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The First Amendment / Censorship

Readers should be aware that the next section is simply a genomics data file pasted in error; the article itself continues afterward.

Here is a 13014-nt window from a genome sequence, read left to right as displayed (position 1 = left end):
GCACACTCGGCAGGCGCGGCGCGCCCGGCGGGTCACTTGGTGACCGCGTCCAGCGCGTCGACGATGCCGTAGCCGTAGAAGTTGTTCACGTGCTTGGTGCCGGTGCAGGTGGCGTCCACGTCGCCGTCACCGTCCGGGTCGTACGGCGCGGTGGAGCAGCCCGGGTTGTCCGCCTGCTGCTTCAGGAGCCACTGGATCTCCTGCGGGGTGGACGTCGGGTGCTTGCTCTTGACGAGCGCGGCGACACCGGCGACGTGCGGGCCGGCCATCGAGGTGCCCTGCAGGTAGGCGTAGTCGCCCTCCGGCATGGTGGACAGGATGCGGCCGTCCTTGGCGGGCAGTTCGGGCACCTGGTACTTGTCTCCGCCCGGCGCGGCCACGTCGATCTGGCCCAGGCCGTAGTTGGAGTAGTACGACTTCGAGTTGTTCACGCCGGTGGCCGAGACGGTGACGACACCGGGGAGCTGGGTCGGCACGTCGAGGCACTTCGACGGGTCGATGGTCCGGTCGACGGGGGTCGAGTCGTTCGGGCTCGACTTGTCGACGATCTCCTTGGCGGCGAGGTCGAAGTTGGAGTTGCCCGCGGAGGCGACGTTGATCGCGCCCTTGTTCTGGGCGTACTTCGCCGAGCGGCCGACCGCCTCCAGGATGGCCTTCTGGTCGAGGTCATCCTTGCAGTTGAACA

Censorship and freedom of speech are two subjects which go hand in hand. From when John Milton wrote Areopagitica, the question has been when is there too much free speech? Material that is legally obscene is exempt from First Amendment protection. In 1973 ,the Supreme Court decided on three points to determine whether something is legally obscene. First: "it must appeal to the average person's prurient interest in sex. Second "it must depict sexual conduct in a 'patently offensive way' as defined by community standards. Thirdly, "taken as a whole, lack serious literary, artistic , political or scientific value." This still has left obscenity in a gray area. Justice Potter Stewart best defined it saying "I know it when I see it." Music censorship is always a hot issue. Popular music reaches young audiences, and the impact can be stunning. There are questions as to what it can really do, and whether a musicians artistic integrity is at risk with censorship. In 1968, music censorship blew up when Frank Zappa heard his album "We're Only In It for the Money" for the first time, since he turned it in, at an awards ceremony. Zappa "noticed that whole chunks of songs were missing. …
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